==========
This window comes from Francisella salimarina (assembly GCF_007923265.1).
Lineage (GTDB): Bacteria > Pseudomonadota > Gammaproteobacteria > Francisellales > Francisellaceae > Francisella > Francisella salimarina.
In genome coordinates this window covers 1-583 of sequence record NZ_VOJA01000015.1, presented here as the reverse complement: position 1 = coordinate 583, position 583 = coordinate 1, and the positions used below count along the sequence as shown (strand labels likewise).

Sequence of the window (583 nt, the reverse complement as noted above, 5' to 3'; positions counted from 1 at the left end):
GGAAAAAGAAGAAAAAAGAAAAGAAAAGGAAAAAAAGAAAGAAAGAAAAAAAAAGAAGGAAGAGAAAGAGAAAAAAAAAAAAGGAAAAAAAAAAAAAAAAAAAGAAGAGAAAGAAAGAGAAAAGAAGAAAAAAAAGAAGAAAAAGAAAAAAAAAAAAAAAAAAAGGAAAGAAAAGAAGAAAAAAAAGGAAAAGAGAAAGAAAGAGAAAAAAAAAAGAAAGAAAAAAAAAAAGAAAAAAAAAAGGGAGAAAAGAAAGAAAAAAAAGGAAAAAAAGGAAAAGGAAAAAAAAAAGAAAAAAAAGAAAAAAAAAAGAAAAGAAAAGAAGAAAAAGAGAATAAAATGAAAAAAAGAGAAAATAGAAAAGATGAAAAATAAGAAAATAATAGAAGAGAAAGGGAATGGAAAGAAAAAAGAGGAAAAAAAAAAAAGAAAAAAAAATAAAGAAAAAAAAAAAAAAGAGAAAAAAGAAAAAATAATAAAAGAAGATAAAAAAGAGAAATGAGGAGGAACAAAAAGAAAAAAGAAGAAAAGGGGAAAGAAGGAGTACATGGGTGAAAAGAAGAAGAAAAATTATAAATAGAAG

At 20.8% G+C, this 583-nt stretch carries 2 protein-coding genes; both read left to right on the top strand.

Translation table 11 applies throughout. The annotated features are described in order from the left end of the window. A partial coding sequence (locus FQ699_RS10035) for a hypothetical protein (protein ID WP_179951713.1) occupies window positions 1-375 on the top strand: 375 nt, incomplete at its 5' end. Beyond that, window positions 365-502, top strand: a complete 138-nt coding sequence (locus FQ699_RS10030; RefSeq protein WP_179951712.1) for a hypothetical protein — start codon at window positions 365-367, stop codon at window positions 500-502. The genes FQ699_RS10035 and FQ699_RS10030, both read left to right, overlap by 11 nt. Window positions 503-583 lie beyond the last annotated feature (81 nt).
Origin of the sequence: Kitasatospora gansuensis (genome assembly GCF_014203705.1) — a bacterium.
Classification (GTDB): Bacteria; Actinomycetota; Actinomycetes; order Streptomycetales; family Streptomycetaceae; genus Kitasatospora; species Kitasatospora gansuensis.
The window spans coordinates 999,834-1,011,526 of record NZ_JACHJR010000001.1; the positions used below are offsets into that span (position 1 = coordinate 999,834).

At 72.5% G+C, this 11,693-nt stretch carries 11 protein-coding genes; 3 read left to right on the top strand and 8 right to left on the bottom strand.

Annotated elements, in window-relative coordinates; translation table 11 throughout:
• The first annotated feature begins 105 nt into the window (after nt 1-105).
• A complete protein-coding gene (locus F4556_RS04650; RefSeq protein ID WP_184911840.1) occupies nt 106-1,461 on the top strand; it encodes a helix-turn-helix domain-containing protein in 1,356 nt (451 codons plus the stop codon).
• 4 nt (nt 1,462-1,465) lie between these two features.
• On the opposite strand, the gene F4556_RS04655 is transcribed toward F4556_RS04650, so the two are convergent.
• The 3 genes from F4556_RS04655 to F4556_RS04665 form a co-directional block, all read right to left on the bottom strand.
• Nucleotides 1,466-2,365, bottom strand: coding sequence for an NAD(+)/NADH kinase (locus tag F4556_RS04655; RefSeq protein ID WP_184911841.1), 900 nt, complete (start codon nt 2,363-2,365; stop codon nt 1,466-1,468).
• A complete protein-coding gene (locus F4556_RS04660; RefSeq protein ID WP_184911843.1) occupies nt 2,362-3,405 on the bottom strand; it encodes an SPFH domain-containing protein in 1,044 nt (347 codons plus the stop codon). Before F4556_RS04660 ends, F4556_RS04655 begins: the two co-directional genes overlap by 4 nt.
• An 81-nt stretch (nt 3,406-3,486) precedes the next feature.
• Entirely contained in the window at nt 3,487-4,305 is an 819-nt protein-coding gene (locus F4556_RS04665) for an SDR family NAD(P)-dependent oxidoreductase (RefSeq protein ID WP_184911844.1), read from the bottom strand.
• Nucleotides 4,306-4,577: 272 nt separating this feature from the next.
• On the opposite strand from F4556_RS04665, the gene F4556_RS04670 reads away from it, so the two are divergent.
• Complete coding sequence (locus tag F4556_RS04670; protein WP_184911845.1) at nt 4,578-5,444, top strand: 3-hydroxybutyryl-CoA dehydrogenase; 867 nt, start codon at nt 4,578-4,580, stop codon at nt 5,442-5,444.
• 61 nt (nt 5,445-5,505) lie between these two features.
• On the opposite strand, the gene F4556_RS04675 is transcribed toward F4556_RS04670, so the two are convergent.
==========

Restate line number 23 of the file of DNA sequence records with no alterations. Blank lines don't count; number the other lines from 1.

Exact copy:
• On the opposite strand from F4556_RS04665, the gene F4556_RS04670 reads away from it, so the two are divergent.